Exposure therapy is an evidence-based practice for anxiety related disorders including generalized anxiety disorder, agoraphobia, post traumatic stress disorder, and obsessive compulsive disorder.
What Is the Goal of Exposure Therapy?
The goal of exposure therapy is to help people confront and overcome their fears by gradually exposing them to the things that make them anxious or afraid. The rationale behind doing so is this: when a person is afraid of something, they usually try to avoid it, which leads to consequences and continues to fuel their fear.
For example, someone with anxiety may be afraid of socializing, so they avoid people and don’t have any friends as a result. This example illustrates how problematic avoidance of fears can be. Exposure therapy says that in order to lead healthy, fulfilling lives we need to overcome our fears, not avoid them.
What Happens During Exposure Therapy?
During exposure therapy, a therapist guides you through the process of confronting whatever causes you anxiety. There are three types of exposure therapy: in vivo, imaginal, and flooding.
In vivo (“in life”) exposure therapy is when a person gradually exposes themselves to anxiety provoking situations in real life in an effort to desensitize themselves from these experiences. For our example client with social anxiety, this might look like beginning to talk to people online through the video games they play, then beginning to text or talk on the phone with the acquaintances they have made through video games, then eventually meeting these friends in person.
Imaginal exposure therapy is when a person participates in a guided imagery session that has them imagine themselves being exposed to triggers for their anxiety. In doing so, the person is able to start to identify what they would need to do to overcome their fears. Like in vivo exposure therapy, imaginal exposure therapy is done on a gradual basis. However, because the situation is imaginary, there may be a greater sense of safety than there would be during in vivo exposure therapy.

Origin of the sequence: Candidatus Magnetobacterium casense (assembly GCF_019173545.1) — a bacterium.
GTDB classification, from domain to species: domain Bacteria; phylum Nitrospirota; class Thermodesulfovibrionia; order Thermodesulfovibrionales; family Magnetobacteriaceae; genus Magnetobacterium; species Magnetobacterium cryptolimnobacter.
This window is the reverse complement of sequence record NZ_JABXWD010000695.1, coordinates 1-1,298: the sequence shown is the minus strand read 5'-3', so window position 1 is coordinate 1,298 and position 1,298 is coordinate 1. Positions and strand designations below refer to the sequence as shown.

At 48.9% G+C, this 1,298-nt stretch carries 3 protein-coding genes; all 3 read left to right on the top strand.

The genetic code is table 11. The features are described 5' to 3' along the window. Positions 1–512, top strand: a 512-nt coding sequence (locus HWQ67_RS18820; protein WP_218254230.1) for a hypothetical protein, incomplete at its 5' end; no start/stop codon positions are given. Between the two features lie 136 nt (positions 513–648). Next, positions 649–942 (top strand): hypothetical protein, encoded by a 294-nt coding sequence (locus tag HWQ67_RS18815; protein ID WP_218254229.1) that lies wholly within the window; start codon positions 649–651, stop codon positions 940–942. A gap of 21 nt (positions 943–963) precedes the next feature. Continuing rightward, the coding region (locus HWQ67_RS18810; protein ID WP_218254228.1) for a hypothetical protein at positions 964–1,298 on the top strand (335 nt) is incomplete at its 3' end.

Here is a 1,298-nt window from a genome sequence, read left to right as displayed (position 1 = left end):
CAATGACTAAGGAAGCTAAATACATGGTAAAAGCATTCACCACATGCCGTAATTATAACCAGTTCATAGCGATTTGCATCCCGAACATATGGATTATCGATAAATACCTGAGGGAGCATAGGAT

The third type of exposure therapy, flooding, is when a person is exposed to the most anxiety provoking situation they can identify right away instead of building up to it like in vivo and imaginal exposure therapy do. An example of flooding would be if our example client with social anxiety was instructed to go to a party where there would be lots of people. The theory behind flooding is that fear of a situation can only last for so long. Eventually the person becomes exhausted by the situation and their anxiety begins to decrease.
It’s important to note that all three of these types of exposure therapy should be done under the supervision of a therapist who has experience using these techniques. If you have an anxiety disorder and feel exposure therapy could be an important component of your recovery, The Light Program has trained counselors who can help. Find a location near you or reach out to our admissions team.